Friday, 12 September 2003

Pushing Colonel Reb out the proverbial airlock: a Fisking in three movements

Frankly, for the longest time I was planning to keep my mouth shut about Colonel Reb. Just let everyone run around complaining about the supposed duplicity of Chancellor Robert Khayat and AD Pete Boone. Scream at the top of their lungs about how heritage was getting kicked to the curb once again in the name of political correctness. Blah blah blah.

Then I visited the improbably named Not SaveColonelReb, mind you, but SaveOleMiss. Let’s start with the front page, shall we?

We are thrilled that you care enough about your input on Mississippi’s flagship university in regard to their totally irrelevant characterization of our beloved mascot Colonel Reb. On behalf of the Colonel, we are glad you want to get involved!

First of all, if that statement is indicative of the literacy level of members of this campaign, the Colonel’s in pretty big trouble. That first sentence doesn’t even parse (try it!). But, nonetheless, we can read on:

After you take the time to read the history of the Colonel, we hope you will take some real action that will have results.

Ok, fair enough. Let me go and read the history of the Colonel:

Noted University of Mississippi historian David Sansing has long pointed out that the model for the original Colonel Rebel emblem was a black man. Blind Jim Ivy was a campus fixture until his death in 1955.

1955, you might note, is seven years prior to James Meredith’s admission to the University of Mississippi in 1962. Just in case you were keeping score at home. (Something tells me Sansing wasn’t quite as sympathetic to Colonel Reb as this account suggests, either.)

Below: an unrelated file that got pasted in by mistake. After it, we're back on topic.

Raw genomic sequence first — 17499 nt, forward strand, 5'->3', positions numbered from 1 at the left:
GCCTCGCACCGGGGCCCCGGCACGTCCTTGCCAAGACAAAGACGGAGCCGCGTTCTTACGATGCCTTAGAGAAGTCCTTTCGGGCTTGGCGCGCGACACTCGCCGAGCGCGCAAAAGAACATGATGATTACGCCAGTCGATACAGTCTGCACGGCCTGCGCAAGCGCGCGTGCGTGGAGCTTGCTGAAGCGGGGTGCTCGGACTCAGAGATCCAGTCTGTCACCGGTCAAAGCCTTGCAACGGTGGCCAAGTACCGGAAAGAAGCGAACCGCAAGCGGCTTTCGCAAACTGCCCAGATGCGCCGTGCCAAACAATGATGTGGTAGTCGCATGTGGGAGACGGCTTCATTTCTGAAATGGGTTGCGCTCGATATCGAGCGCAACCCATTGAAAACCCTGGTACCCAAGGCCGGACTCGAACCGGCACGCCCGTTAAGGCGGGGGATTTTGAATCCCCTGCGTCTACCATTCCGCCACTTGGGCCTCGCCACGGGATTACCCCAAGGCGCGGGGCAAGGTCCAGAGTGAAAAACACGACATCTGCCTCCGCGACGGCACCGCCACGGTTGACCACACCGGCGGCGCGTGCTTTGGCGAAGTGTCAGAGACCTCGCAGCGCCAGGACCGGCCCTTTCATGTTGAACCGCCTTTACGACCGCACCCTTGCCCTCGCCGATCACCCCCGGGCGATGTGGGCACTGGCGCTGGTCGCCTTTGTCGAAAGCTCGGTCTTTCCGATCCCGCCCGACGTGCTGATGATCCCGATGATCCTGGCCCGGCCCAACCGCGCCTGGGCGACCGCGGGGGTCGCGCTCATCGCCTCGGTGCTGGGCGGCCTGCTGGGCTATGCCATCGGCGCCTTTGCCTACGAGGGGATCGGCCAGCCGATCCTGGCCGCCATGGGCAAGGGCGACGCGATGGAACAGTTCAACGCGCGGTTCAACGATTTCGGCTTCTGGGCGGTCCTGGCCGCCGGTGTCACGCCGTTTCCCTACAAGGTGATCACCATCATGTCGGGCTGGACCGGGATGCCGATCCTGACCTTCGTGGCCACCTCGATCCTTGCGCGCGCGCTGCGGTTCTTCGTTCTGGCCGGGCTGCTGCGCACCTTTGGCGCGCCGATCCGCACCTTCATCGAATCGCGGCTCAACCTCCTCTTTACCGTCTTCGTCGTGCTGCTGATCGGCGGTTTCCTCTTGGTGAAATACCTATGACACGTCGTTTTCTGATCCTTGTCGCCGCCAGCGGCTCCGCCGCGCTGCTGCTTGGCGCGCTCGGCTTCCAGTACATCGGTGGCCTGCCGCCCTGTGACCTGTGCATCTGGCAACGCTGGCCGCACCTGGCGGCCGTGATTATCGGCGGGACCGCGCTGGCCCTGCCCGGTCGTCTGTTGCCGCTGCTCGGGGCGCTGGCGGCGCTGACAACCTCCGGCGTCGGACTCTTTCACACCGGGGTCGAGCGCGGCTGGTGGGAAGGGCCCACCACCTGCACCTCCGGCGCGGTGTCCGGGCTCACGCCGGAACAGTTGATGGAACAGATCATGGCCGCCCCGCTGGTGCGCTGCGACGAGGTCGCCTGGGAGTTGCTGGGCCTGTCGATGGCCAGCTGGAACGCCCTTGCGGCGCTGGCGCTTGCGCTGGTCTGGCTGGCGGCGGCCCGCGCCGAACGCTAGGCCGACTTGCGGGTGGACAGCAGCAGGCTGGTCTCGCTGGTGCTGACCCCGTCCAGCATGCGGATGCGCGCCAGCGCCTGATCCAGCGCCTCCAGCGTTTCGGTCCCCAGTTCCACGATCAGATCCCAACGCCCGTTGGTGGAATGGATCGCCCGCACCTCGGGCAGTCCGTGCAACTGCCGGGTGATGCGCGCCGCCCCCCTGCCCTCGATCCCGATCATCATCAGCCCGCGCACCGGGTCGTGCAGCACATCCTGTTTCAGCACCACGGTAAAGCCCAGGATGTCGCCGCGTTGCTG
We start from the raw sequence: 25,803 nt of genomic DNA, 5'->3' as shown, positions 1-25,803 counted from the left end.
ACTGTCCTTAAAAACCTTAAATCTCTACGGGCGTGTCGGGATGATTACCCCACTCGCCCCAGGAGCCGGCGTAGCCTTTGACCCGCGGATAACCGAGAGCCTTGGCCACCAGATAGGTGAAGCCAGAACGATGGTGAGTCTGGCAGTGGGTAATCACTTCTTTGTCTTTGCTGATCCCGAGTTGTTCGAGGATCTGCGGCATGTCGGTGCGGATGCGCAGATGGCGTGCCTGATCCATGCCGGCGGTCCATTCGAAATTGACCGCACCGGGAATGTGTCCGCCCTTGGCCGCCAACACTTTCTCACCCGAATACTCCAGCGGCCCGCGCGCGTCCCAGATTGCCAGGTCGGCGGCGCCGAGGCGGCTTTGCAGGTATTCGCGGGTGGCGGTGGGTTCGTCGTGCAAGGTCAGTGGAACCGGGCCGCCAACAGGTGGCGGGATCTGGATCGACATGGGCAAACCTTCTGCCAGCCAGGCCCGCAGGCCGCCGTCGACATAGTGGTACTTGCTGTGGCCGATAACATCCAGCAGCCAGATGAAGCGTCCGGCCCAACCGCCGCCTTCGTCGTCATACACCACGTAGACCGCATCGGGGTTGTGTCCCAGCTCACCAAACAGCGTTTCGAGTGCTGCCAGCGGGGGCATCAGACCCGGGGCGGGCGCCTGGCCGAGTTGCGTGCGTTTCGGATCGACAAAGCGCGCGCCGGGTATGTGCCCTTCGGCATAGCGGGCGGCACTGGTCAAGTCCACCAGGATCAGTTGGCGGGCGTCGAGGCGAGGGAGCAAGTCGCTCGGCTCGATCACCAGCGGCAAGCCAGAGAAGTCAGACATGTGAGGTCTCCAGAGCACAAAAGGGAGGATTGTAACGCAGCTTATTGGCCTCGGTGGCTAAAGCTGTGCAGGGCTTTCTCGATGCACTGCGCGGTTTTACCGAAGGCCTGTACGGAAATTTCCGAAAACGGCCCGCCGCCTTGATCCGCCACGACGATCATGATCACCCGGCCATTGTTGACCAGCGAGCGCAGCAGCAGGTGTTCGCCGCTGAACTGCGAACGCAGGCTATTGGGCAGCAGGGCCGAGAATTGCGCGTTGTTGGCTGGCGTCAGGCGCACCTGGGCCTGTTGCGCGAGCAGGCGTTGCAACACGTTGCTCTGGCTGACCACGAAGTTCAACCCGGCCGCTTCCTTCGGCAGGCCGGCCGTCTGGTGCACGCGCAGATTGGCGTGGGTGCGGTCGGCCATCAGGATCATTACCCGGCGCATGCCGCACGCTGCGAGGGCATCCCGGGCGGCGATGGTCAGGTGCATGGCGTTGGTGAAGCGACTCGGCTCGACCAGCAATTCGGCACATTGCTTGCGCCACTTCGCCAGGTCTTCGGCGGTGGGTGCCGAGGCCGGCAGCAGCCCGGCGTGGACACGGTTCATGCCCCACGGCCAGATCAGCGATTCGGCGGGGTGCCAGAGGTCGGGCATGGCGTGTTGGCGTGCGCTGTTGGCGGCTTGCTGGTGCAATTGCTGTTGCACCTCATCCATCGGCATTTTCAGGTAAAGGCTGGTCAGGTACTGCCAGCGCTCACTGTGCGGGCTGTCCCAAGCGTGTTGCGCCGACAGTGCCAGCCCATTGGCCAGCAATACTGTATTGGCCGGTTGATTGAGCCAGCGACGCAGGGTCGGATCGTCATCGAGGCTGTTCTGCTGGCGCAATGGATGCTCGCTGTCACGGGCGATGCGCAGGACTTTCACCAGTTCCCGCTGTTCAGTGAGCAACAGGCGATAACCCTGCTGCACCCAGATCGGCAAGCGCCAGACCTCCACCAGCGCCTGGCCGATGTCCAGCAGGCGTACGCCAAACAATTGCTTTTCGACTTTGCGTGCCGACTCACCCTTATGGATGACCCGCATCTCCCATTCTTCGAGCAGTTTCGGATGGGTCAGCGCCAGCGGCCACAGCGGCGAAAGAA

Jim Ivy became an integral part of the University of Mississippi in 1896. Born in 1870 as the son of African slave Matilda Ivy, he moved from Alabama to Mississippi in 1890.

One hopes Matilda Ivy wasn’t a slave when her son was born, that occurring five years after the Civil War and all. But then again, news travels slow down here.

Ivy was blinded in his early teens when coal tar paint got into his eyes while painting the Tallahatchie River Bridge. Ivy became a peanut vendor in Oxford and was considered the university’s mascot for many years.

Wow. Guy loses sight, sells peanuts, becomes campus mascot. What a lovely rags-to-riches tale. (Incidentally, he would have been 20 when he moved to Mississippi, yet somehow got coal tar paint in his eyes painting the Tallahatchie River Bridge, which is in Mississippi, in his early teens. This story doesn’t exactly track. Moving on…)

Ivy attended most Ole Miss athletic events and was fond of saying, “I’ve never seen Ole Miss lose.”

At least you can’t accuse Jim of being politically correct…

Ivy was very much a part of the Ole Miss scene in 1936 when the editor of the school newspaper proposed a contest to produce a new nickname for Ole Miss teams, then known as The Flood.

“Very much a part of the Ole Miss scene”? Was he hanging out at the Billiard Club with the frat guys on Saturday nights? I’m guessing not, since this was 1936.

According to Sansing, “If you look at the photo of Blind Jim in the three-piece suit, with the hat, there’s a striking resemblance. The original Colonel Rebel emblem is a spitting image of Blind Jim Ivy, except for white skin.”

He should sue! Oh, wait, he’s (a) blind and (b) dead. I guess that isn’t happening.

So they whitewashed Blind Jim and turned him into Colonel Reb. Wow. What a beautiful story. It’s so touching, it almost reminds me of a minstrel show or Amos ‘n’ Andy (which, perhaps not coincidentally, was part of the social mileu at this time).

Colonel Reb soon became an honor all over campus. In the 1940’s the tradition of voting for Colonel Reb and Miss Ole Miss were the highest honors students could bestow on their fellow attendees. Still elected every fall by the student population, many notables of the history of Ole Miss have earned this honor including former NFL standout Ben Williams. “Gentle Ben” was also the first black football player at Ole Miss.

That’s nice, a black man was elected Colonel Reb (or perhaps Miss Ole Miss; the phrasing is rather unclear!). Poetic justice for Blind Jim, I guess.

It was also during this time that one student each year at Ole Miss dressed in a Confederate uniform and paraded down the sidelines exhorting the Rebel faithful to cheer for their winning team.